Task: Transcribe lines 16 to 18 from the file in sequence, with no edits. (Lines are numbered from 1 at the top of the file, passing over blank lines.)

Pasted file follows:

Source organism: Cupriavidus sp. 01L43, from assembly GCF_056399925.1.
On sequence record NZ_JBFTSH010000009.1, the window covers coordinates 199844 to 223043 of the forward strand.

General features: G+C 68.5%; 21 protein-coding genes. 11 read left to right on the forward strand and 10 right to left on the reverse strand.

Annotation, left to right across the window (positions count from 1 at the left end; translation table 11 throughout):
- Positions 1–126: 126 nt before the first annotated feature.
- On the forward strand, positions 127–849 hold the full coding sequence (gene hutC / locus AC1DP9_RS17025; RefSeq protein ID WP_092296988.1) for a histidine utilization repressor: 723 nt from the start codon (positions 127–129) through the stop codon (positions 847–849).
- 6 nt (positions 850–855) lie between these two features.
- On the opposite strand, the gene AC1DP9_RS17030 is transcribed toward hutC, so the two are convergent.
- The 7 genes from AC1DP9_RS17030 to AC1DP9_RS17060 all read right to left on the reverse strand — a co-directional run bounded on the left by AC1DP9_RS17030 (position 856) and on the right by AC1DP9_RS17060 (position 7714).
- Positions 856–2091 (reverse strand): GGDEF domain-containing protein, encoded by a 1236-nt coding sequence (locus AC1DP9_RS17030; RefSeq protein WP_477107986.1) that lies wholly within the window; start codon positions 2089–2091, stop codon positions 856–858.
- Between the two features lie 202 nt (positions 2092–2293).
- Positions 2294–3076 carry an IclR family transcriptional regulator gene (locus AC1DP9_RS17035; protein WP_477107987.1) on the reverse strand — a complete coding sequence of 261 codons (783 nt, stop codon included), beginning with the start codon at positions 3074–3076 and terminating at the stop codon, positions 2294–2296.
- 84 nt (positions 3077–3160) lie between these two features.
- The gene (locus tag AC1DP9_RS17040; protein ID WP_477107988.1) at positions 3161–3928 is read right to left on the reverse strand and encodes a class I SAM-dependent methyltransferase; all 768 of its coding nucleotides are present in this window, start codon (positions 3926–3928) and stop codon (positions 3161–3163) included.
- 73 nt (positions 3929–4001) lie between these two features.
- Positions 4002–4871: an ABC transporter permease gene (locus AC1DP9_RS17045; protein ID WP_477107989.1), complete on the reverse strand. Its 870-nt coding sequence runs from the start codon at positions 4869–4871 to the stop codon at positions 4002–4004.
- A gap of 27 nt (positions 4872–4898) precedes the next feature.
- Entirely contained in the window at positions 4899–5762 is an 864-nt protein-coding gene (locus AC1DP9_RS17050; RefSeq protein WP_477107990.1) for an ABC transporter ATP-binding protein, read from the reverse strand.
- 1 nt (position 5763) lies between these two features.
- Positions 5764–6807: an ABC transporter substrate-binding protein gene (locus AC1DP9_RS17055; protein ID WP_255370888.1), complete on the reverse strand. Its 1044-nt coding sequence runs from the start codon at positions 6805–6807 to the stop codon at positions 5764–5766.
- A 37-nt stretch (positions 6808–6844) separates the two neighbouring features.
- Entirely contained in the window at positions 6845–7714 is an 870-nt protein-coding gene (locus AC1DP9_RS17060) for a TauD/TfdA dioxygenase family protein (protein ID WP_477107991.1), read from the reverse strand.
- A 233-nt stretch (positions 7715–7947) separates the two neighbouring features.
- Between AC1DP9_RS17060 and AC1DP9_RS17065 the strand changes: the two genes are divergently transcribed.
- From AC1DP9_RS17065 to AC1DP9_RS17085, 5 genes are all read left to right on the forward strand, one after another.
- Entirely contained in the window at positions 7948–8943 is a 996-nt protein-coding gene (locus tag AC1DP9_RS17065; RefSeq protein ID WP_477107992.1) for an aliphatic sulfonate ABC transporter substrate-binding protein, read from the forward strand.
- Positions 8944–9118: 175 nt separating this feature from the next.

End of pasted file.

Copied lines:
- Positions 4002–4871: an ABC transporter permease gene (locus AC1DP9_RS17045; protein ID WP_477107989.1), complete on the reverse strand. Its 870-nt coding sequence runs from the start codon at positions 4869–4871 to the stop codon at positions 4002–4004.
- A gap of 27 nt (positions 4872–4898) precedes the next feature.
- Entirely contained in the window at positions 4899–5762 is an 864-nt protein-coding gene (locus AC1DP9_RS17050; RefSeq protein WP_477107990.1) for an ABC transporter ATP-binding protein, read from the reverse strand.